1 2 3 4 5 6 7 8 9 10 11 12 13 14 15 /// given a function wrapped in a result /// and a value wrapped in a result /// apply the function to the value only if both are Success let applyR f result =     match f,result with     | Success f, Success x ->         f x |> Success     | Failure errs, Success (_)     | Success (_), Failure errs ->         errs |> Failure     | Failure errs1, Failure errs2 ->         errs1 @ errs2 |> Failure   /// infix version of apply let (<*>) = applyR

So the comments explain EXACTLY what is going on, but maybe not quite how I think.  In a single parameter instance, makes perfect sense, f is a function, which we wrapped up in a success (see <!>), this is our Success<CreateNerd>.  x is the result of our next line, in this instance

1 2 CreateNerd <!> succeed 1

we are simply wrapping 1 in a Success.  So we apply the function CreateNerd to 1.  Well, this isn’t going to work, CreateNerd takes a ton of parameters, this would however work for a function that takes only a single parameter.

Bringing it All Together

This is where <*> saves the day in conjunction with just functions that return result<vals>

1 2 3 4 5 6 7 8 CreateNerd <!> succeed 1 <*> FormatHelper.CreateFirstName "D" <*> FormatHelper.CreateLastName "A" <*> succeed "9802286278" <*> succeed "" <*> succeed 1 <*> succeed "1,2,4"

So it will take both functions, in our example above, lines 3 and 4.  Run both individually and match against a Success.  If both are success, it unwraps both successes and then rewraps them together as a success.  So we would go from Success<D> Success<A> to Success<D; A>. So <*> allows us to chain multiple functions together, unwrapping each one and Applying the next one to it.  We finally lift those into our first function!

Now that was the happy path (I think the more complicated one to think through).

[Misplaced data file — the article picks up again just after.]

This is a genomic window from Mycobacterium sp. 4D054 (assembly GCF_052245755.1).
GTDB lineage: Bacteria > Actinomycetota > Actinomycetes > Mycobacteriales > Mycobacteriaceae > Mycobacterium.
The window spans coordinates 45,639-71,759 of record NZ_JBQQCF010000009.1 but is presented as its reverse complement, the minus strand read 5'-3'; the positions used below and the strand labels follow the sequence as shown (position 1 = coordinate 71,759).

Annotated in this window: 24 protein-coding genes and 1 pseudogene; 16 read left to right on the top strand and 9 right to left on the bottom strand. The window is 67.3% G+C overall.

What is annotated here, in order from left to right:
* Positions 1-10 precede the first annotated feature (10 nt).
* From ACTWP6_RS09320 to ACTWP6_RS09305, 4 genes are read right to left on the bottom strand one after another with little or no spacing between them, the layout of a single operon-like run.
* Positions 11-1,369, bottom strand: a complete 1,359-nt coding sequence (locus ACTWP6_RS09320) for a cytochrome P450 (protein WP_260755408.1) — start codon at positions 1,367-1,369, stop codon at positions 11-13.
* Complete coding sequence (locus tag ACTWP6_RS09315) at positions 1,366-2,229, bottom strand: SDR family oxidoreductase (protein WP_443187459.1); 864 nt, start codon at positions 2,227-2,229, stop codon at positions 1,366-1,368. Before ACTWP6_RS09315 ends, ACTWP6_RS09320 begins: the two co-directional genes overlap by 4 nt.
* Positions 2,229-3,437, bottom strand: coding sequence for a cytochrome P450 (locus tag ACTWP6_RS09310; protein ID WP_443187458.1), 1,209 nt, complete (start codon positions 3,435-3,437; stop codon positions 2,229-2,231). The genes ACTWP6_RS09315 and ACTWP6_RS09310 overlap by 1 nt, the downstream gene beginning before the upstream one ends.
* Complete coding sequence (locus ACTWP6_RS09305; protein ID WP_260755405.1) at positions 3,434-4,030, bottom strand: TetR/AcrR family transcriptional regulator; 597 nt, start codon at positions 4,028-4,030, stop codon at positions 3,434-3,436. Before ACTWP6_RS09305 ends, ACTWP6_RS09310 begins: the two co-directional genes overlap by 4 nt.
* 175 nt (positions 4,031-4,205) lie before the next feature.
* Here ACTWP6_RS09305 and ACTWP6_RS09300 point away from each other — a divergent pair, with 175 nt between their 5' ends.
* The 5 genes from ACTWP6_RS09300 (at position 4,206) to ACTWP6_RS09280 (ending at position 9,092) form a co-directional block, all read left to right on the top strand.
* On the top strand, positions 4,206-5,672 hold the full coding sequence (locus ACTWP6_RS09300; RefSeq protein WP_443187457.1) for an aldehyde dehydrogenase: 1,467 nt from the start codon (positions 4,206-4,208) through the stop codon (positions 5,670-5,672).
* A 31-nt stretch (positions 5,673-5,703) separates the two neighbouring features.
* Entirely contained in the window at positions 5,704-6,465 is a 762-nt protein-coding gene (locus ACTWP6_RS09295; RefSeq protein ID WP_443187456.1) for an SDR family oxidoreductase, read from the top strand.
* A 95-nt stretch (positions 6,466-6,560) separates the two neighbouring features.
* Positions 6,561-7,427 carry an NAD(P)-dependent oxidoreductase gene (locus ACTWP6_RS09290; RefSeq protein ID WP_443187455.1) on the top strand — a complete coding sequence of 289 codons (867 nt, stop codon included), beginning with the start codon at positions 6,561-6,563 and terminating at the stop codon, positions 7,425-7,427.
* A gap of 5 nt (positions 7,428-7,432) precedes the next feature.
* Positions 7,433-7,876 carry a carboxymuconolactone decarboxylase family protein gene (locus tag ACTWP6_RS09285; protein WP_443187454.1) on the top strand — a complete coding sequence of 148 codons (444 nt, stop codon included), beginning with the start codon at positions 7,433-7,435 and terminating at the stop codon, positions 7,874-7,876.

On the unhappy path, it does the same exact thing, but wraps every portion in a Failure, and drops successes and simply returns the Failure List.  So if we had the last 3 lines fail with the message [IncorrectEmail], [IncorrectAddress], [IncorrectGameIds], instead of returning a CompleteNerd, we would return a list of FailureMessages wrapped in a Failure result.

So if we think of this in the context of a Web API controller, GET(id), you can do all of the gets, wrapping everything in success or failure.  You return a Result to the controller.  It matches that against Success or Failure.  In the Success case, just send that json back.  In a Failure, change your return code, do your logging, map those messages to something user friendly, send some html to inject down with those and call it a day :).


We covered how to use Applicatives and Lifting to deal with validating the construction of a single type.  There are other obvious non validation use cases.  This is directly useful when building WebAPIs and other single execution pieces of code.  The next article will cover dealing with sequences of types.

Again, special shout out to and Scott for helping me wrap my brain around this stuff.

Again, you can download the entire script file here:\!299\&authkey=\!ALbqUC1LcqWQevo\&ithint=file%2